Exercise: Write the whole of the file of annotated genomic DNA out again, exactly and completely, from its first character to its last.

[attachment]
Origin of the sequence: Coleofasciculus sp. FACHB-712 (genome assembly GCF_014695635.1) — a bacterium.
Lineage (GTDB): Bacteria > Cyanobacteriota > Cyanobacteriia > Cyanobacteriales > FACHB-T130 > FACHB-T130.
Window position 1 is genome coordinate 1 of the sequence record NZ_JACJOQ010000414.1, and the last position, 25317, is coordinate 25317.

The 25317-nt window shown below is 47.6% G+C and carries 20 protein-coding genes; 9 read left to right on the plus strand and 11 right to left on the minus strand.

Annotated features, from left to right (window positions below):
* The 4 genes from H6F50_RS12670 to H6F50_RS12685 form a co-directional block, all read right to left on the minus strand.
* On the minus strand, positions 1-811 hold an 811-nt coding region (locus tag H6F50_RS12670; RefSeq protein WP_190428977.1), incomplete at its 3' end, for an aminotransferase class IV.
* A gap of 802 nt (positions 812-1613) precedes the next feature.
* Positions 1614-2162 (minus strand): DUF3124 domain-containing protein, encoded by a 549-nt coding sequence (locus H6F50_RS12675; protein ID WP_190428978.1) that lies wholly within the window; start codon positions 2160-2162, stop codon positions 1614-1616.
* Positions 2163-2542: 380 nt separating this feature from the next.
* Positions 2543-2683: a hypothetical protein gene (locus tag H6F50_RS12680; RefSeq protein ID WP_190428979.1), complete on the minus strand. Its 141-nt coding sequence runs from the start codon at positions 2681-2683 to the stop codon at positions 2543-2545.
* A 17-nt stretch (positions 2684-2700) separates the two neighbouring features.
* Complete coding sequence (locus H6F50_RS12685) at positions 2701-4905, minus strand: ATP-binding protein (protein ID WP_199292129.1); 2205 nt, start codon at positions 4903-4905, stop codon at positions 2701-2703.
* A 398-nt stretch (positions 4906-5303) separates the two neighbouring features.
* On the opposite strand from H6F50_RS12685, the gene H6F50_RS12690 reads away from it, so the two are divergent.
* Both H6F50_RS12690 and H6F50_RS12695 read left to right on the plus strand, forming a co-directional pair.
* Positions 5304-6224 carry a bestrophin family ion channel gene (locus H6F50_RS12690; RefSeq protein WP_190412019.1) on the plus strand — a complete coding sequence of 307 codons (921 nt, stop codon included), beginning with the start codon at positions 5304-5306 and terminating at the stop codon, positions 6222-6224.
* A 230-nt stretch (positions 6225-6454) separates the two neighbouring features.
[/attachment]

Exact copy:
Origin of the sequence: Coleofasciculus sp. FACHB-712 (genome assembly GCF_014695635.1) — a bacterium.
Lineage (GTDB): Bacteria > Cyanobacteriota > Cyanobacteriia > Cyanobacteriales > FACHB-T130 > FACHB-T130.
Window position 1 is genome coordinate 1 of the sequence record NZ_JACJOQ010000414.1, and the last position, 25317, is coordinate 25317.

The 25317-nt window shown below is 47.6% G+C and carries 20 protein-coding genes; 9 read left to right on the plus strand and 11 right to left on the minus strand.

Annotated features, from left to right (window positions below):
* The 4 genes from H6F50_RS12670 to H6F50_RS12685 form a co-directional block, all read right to left on the minus strand.
* On the minus strand, positions 1-811 hold an 811-nt coding region (locus tag H6F50_RS12670; RefSeq protein WP_190428977.1), incomplete at its 3' end, for an aminotransferase class IV.
* A gap of 802 nt (positions 812-1613) precedes the next feature.
* Positions 1614-2162 (minus strand): DUF3124 domain-containing protein, encoded by a 549-nt coding sequence (locus H6F50_RS12675; protein ID WP_190428978.1) that lies wholly within the window; start codon positions 2160-2162, stop codon positions 1614-1616.
* Positions 2163-2542: 380 nt separating this feature from the next.
* Positions 2543-2683: a hypothetical protein gene (locus tag H6F50_RS12680; RefSeq protein ID WP_190428979.1), complete on the minus strand. Its 141-nt coding sequence runs from the start codon at positions 2681-2683 to the stop codon at positions 2543-2545.
* A 17-nt stretch (positions 2684-2700) separates the two neighbouring features.
* Complete coding sequence (locus H6F50_RS12685) at positions 2701-4905, minus strand: ATP-binding protein (protein ID WP_199292129.1); 2205 nt, start codon at positions 4903-4905, stop codon at positions 2701-2703.
* A 398-nt stretch (positions 4906-5303) separates the two neighbouring features.
* On the opposite strand from H6F50_RS12685, the gene H6F50_RS12690 reads away from it, so the two are divergent.
* Both H6F50_RS12690 and H6F50_RS12695 read left to right on the plus strand, forming a co-directional pair.
* Positions 5304-6224 carry a bestrophin family ion channel gene (locus H6F50_RS12690; RefSeq protein WP_190412019.1) on the plus strand — a complete coding sequence of 307 codons (921 nt, stop codon included), beginning with the start codon at positions 5304-5306 and terminating at the stop codon, positions 6222-6224.
* A 230-nt stretch (positions 6225-6454) separates the two neighbouring features.